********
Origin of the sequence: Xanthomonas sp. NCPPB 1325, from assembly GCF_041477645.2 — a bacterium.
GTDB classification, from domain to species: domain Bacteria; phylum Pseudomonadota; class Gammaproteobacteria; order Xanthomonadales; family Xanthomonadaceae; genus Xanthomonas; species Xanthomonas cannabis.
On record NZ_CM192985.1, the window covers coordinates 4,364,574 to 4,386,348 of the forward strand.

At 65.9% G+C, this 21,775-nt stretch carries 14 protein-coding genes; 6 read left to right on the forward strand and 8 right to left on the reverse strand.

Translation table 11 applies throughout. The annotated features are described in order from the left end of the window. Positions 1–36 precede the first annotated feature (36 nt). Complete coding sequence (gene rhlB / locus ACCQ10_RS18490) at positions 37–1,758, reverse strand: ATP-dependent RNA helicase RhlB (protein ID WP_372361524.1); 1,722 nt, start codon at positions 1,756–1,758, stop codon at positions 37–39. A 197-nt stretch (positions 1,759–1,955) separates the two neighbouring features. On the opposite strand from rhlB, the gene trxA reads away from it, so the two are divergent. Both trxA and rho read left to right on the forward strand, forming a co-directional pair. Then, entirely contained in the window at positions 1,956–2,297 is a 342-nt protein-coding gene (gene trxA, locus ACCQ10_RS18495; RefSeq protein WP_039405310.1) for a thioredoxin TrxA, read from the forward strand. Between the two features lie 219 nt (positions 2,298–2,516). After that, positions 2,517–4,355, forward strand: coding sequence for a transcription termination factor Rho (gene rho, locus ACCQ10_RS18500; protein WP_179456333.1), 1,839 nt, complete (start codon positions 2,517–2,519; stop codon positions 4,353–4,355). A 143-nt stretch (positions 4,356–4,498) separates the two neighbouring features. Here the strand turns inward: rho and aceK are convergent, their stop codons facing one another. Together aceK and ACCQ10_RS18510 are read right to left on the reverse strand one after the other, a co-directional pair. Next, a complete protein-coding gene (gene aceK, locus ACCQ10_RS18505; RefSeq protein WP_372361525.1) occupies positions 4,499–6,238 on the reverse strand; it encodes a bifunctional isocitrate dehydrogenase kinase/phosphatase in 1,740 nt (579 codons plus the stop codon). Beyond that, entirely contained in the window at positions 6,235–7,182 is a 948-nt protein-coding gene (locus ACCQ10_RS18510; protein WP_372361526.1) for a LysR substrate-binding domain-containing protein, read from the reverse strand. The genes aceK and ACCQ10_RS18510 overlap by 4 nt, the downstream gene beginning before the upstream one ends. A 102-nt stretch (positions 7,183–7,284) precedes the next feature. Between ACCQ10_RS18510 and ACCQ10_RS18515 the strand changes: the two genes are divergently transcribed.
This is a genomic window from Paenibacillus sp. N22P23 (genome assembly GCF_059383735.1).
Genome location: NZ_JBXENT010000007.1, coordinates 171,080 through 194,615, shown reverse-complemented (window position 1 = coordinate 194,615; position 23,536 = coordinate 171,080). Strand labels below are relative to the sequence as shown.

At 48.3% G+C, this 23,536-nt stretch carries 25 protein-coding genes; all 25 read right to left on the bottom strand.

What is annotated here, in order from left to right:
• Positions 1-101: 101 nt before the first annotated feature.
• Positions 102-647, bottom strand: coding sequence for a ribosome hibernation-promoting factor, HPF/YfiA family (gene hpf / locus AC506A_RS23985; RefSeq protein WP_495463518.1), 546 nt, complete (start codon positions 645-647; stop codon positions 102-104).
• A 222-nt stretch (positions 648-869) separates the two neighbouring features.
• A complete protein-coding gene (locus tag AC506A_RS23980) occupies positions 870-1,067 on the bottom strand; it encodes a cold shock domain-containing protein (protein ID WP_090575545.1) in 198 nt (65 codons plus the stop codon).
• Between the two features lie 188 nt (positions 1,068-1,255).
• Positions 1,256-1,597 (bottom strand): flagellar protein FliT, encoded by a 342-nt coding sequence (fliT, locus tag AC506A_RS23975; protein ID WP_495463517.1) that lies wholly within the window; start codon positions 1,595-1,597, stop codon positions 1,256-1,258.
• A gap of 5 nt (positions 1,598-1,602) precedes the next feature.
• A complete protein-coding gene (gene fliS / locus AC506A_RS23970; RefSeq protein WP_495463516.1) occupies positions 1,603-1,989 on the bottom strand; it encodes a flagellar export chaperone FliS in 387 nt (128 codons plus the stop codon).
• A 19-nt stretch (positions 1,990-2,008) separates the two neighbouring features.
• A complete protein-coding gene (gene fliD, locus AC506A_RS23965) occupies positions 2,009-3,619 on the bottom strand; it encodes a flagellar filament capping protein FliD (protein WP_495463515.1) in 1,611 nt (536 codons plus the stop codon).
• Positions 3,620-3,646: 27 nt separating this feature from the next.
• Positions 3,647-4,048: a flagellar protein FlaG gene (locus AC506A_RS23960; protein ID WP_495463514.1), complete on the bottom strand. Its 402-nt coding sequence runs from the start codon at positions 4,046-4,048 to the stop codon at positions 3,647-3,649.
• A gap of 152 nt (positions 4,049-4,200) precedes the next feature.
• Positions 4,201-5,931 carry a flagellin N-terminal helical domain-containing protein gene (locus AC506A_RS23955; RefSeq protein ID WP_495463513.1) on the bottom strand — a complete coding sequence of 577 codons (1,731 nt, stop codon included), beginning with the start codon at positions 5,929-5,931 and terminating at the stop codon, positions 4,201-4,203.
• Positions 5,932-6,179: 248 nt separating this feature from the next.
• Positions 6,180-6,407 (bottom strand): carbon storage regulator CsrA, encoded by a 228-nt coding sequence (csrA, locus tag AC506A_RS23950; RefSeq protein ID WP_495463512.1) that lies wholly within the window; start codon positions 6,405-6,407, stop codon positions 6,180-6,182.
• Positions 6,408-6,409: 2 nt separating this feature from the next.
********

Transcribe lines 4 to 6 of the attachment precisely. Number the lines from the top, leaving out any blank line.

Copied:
At 65.9% G+C, this 21,775-nt stretch carries 14 protein-coding genes; 6 read left to right on the forward strand and 8 right to left on the reverse strand.

Translation table 11 applies throughout. The annotated features are described in order from the left end of the window. Positions 1–36 precede the first annotated feature (36 nt). Complete coding sequence (gene rhlB / locus ACCQ10_RS18490) at positions 37–1,758, reverse strand: ATP-dependent RNA helicase RhlB (protein ID WP_372361524.1); 1,722 nt, start codon at positions 1,756–1,758, stop codon at positions 37–39. A 197-nt stretch (positions 1,759–1,955) separates the two neighbouring features. On the opposite strand from rhlB, the gene trxA reads away from it, so the two are divergent. Both trxA and rho read left to right on the forward strand, forming a co-directional pair. Then, entirely contained in the window at positions 1,956–2,297 is a 342-nt protein-coding gene (gene trxA, locus ACCQ10_RS18495; RefSeq protein WP_039405310.1) for a thioredoxin TrxA, read from the forward strand. Between the two features lie 219 nt (positions 2,298–2,516). After that, positions 2,517–4,355, forward strand: coding sequence for a transcription termination factor Rho (gene rho, locus ACCQ10_RS18500; protein WP_179456333.1), 1,839 nt, complete (start codon positions 2,517–2,519; stop codon positions 4,353–4,355). A 143-nt stretch (positions 4,356–4,498) separates the two neighbouring features. Here the strand turns inward: rho and aceK are convergent, their stop codons facing one another. Together aceK and ACCQ10_RS18510 are read right to left on the reverse strand one after the other, a co-directional pair. Next, a complete protein-coding gene (gene aceK, locus ACCQ10_RS18505; RefSeq protein WP_372361525.1) occupies positions 4,499–6,238 on the reverse strand; it encodes a bifunctional isocitrate dehydrogenase kinase/phosphatase in 1,740 nt (579 codons plus the stop codon). Beyond that, entirely contained in the window at positions 6,235–7,182 is a 948-nt protein-coding gene (locus ACCQ10_RS18510; protein WP_372361526.1) for a LysR substrate-binding domain-containing protein, read from the reverse strand. The genes aceK and ACCQ10_RS18510 overlap by 4 nt, the downstream gene beginning before the upstream one ends. A 102-nt stretch (positions 7,183–7,284) precedes the next feature. Between ACCQ10_RS18510 and ACCQ10_RS18515 the strand changes: the two genes are divergently transcribed.
This is a genomic window from Paenibacillus sp. N22P23 (genome assembly GCF_059383735.1).